Sun Microsystems announced they're going to acquire MySQL for $1 billion. MySQL is world's most popular opensource database and is commonly used together with PHP to power online applications like forums, content management systems, guestbooks, blogs, etc.
"Today's acquisition reaffirms Sun's position at the center of the global Web economy. Supporting our overall growth plan, acquiring MySQL amplifies our investments in the technologies demanded by those driving extreme growth and efficiency, from Internet media titans to the world's largest traditional enterprises," said Jonathan Schwartz, CEO and president, Sun Microsystems. "MySQL's employees and culture, along with its near ubiquity across the Web, make it an ideal fit with Sun's open approach to network innovation. And most importantly, this announcement boosts our investments into the communities at the heart of innovation on the Internet and of enterprises that rely on technology as a competitive weapon."
"The combination of MySQL and Sun represents an enormous opportunity for users and organizations of all sizes seeking innovation, growth and choice," said Marten Mickos, CEO, MySQL. "Sun's culture and business model complements MySQL's own by sharing the same ideals that we have had since our foundation -- software freedom, online innovation and community and partner participation. We are tremendously excited to work with Sun and the millions of members of the MySQL open source ecosystem to continue to deliver the best database for powering the modern Web economy."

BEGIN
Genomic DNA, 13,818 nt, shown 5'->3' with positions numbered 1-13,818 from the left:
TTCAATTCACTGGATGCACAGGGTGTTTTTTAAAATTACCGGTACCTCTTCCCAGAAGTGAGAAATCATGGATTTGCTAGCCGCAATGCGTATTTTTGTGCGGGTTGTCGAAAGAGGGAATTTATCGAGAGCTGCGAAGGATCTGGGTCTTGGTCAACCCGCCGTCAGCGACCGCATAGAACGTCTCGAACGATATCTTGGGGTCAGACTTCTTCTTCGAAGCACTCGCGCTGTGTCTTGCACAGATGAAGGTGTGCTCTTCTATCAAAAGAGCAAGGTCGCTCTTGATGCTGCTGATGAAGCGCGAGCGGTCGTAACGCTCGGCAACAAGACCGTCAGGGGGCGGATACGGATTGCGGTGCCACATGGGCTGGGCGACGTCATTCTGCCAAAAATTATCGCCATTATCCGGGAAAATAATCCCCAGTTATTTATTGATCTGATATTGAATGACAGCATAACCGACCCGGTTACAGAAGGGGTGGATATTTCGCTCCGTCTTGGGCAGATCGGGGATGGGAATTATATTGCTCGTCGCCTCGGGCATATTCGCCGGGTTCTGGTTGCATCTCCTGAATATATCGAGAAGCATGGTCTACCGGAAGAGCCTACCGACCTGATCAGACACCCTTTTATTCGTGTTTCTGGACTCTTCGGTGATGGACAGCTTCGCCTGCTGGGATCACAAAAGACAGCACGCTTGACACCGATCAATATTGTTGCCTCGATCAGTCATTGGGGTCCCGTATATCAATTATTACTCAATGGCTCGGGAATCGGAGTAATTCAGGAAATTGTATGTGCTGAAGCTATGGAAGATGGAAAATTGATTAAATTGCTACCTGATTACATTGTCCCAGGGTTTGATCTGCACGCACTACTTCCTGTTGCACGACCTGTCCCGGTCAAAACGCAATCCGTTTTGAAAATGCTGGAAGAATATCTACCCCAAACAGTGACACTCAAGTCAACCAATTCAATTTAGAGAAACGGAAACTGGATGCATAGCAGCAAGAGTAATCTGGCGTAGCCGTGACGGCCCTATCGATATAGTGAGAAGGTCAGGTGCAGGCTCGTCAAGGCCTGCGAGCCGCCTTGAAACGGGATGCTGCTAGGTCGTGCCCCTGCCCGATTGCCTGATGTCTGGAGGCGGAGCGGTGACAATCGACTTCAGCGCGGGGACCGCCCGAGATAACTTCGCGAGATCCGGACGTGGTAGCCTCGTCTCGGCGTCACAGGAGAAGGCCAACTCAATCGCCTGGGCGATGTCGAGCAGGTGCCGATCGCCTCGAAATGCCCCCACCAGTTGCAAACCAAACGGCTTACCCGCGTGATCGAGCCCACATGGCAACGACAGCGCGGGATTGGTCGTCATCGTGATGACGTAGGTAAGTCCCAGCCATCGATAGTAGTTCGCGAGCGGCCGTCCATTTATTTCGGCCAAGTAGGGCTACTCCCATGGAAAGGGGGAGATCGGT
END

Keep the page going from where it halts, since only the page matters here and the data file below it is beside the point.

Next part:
More than 100 million copies of MySQL's high-performance open source database software have been downloaded and distributed and an additional 50,000 copies are downloaded daily. This broad penetration coupled with MySQL's strength in Web 2.0, Software as a Service (SaaS), enterprise, telecom and the OEM embedded market make it an important fit for Sun. With MySQL, Sun will have the ability to deepen its existing customer relationships and create new opportunities with companies seeking the flexibility and ease-of-use of open source systems.
Following completion of the proposed transaction, MySQL will be integrated into Sun's Software, Sales and Service organizations and the company's CEO, Marten Mickos, will be joining Sun's senior executive leadership team. In the interim, a joint team with representatives from both companies will develop integration plans that build upon the technical, product and cultural synergies and the best business and product development practices of both companies. MySQL is headquartered in Cupertino, CA and Uppsala, Sweden and has 400 employees in 25 countries.
Sun will pay approximately $800 million in cash in exchange for all MySQL stock and assume approximately $200 million in options . The transaction is expected to close in late Q3 or early Q4 of Sun's fiscal 2008.